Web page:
China urges other nations to oppose US calls for more sanctions on Iran
- It follows report of a draft 25-year investment and security deal between Beijing and Tehran
- Foreign ministry also blames Washington for Iran scaling back its compliance with the 2015 nuclear pact
China has urged other nations not to back recent US calls for more sanctions on Iran, at a time when relations between Beijing and Washington are at their lowest point in decades.
If it goes ahead, the cooperation pact would be a much-needed economic boost for Tehran, which has been hit hard by sanctions reimposed by the US after President Donald Trump withdrew Washington from the Iran nuclear deal in 2018.
China’s foreign ministry gave its latest stance on the “Iran nuclear issue” on Tuesday – five years after the deal was reached to lift sanctions on Tehran in exchange for it limiting its nuclear programme.
“The international community should jointly oppose the US pushing the UN Security Council to extend or reinstate sanctions against Iran and urge the US to return to the right track of compliance with the [Joint Comprehensive Plan of Action] and UNSCR,” the foreign ministry statement said, referring to the nuclear deal and the UN resolution that endorsed it, respectively.
The statement also blamed Washington for Tehran scaling back its compliance with the nuclear pact.
Chinese foreign ministry spokeswoman Hua Chunying said Beijing would firmly safeguard “legitimate rights and interests” while working to advance the nuclear accord.
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China’s potential long-term deal with Iran includes banking, telecommunications, ports, railways and other projects, The New York Times reported on Saturday, citing an 18-page draft agreement. It would also give China a secure source of oil and gas, and includes military cooperation that could provide a foothold in the region, according to the report.
Li Shaoxian, director of the China-Arab Research Institute at Ningxia University, said there were huge advantages for Beijing in the deal, with or without its rising tensions with Washington.
“The update on this partnership comes at a sensitive time, and China has been quiet on this compared to Iran,” Li said. “But China has long been concerned about securing a stable supply of oil and shown interest in investing in the Middle East.”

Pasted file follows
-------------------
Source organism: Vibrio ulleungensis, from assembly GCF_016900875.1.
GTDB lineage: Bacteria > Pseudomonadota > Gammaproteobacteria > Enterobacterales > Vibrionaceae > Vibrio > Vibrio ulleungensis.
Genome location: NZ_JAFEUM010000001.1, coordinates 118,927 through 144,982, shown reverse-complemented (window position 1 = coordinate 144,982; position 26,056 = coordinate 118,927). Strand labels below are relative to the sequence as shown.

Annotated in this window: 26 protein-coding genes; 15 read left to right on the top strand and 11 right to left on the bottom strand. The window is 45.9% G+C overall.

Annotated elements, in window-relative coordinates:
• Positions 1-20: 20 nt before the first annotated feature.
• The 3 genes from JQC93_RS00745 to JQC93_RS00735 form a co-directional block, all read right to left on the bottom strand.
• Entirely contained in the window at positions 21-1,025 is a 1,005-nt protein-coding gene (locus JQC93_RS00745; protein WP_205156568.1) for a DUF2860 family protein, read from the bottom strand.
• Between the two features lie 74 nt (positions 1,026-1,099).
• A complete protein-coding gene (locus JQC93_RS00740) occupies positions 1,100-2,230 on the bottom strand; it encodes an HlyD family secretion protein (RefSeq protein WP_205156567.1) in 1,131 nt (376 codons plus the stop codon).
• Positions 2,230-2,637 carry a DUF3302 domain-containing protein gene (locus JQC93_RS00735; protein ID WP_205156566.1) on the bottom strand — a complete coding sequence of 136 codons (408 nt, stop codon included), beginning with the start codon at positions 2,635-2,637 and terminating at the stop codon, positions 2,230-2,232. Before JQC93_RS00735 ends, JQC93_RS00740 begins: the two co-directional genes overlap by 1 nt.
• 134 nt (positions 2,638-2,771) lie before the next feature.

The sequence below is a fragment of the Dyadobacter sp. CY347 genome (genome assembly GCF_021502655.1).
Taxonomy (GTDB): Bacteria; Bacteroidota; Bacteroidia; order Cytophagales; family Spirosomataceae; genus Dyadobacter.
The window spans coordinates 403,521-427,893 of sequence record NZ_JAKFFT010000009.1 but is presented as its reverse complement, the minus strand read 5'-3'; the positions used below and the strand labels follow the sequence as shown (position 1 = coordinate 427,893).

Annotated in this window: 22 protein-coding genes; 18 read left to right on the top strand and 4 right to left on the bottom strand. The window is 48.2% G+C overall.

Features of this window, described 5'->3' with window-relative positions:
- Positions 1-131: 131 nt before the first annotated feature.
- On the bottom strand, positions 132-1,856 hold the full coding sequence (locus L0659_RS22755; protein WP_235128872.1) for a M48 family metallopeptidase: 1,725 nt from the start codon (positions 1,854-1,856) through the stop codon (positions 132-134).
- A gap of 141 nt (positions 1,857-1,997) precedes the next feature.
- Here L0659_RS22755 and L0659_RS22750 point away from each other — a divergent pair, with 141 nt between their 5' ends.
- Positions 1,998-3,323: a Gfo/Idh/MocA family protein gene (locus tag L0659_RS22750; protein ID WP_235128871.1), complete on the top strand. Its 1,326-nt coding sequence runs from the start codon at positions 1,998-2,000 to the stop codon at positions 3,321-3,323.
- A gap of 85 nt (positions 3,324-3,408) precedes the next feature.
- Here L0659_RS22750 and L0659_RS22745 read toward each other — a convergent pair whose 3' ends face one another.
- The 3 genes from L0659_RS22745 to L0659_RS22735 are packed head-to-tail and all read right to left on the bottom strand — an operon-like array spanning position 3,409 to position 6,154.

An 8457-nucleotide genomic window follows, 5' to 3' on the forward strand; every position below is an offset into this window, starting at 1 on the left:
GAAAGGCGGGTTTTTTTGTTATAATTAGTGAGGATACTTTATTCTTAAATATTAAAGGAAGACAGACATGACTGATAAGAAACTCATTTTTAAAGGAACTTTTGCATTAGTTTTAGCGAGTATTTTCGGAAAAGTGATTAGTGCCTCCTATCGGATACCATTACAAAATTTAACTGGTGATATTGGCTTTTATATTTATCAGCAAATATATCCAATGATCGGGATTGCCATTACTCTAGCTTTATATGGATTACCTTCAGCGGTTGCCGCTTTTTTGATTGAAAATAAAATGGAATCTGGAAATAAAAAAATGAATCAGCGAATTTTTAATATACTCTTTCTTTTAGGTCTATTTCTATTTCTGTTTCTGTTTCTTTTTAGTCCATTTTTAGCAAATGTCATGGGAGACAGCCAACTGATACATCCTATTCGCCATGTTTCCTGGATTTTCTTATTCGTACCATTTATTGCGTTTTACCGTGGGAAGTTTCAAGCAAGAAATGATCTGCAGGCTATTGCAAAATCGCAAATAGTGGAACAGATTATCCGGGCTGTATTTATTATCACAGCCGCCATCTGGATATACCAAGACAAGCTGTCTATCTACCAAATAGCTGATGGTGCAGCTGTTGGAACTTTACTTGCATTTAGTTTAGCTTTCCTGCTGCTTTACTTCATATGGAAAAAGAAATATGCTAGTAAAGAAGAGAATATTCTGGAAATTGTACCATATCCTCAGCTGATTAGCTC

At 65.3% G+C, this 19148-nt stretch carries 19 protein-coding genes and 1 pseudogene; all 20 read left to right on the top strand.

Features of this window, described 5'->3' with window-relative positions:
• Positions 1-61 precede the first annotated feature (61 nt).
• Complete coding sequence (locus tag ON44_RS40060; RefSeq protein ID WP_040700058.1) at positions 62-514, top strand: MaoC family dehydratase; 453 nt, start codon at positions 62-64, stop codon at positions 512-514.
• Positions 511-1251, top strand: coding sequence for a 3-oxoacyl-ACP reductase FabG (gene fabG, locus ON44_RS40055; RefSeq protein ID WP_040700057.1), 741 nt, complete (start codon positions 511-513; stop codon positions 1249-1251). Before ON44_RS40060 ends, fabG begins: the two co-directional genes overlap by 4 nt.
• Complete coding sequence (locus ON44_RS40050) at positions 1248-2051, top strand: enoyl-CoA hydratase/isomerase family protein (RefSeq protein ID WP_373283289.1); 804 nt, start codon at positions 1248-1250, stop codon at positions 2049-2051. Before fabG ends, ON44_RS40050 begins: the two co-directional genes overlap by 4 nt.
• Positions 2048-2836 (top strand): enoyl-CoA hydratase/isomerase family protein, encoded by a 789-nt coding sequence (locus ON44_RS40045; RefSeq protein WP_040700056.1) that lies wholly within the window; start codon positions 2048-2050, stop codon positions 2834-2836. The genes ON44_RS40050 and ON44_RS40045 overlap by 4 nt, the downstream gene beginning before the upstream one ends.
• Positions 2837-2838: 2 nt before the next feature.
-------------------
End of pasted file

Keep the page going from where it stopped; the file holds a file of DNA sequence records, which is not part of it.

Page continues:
The partnership has been under discussion since Chinese President Xi Jinping proposed it during his state visit to Iran in 2016. Iranian government spokesman Ali Rabiei said last week that the deal had not been finalised, while Hua on Monday said only that Beijing has had “normal exchanges and cooperation” with Iran, when asked about the report in The New York Times.
Mher Sahakyan, founder and director of the China-Eurasia Council for Political and Strategic Research in Armenia, said much had changed for both China and Iran since they upgraded relations to a “comprehensive strategic partnership” four years ago.
“In 2016, we had China which would not worsen its relations with the US for Iran … but now we have China which is in active confrontation with the US,” Sahakyan said.
“Iran is in a very hard economic situation because of the US unilateral sanctions,” he said. “For now, the Iranian government sees [the deal with China] as the only way for showing its people that the country is not in total isolation, and there is a way out from the hard economic and political crises by the help of cooperation with China.”
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Mohsen Shariatinia, assistant professor of international relations at Shahid Beheshti University in Tehran, said it was too early to say how the proposed deal would turn out in terms of implementation.
“We have a few key events on the way that would add uncertainties. The arms sale ban on Iran expiring in October, the US presidential election in November, and the Iranian presidential election in 2021,” he said.
Shariatinia noted that the US was still a significant factor determining the future partnership between China and Iran. “The biggest problem for Chinese and Iranian economic cooperation is the US sanctions in place. Ultimately Chinese companies also work in the US dollar system, which is dominated by the US,” he said.
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Another regional expert, Jonathan Fulton, a political science professor at Zayed University in Dubai, also had reservations about the implementation of the deal.
“The details we’ve seen so far seem unlikely to happen. The idea of US$400 billion of Chinese investment into Iran seems impossible,” Fulton said, citing the American Enterprise Institute’s research that put the value of Chinese investment in Iran at US$27 billion between 2005 and 2019.
“So the idea that they could expand the investment relationship that significantly in a short amount of time is a stretch,” Fulton said.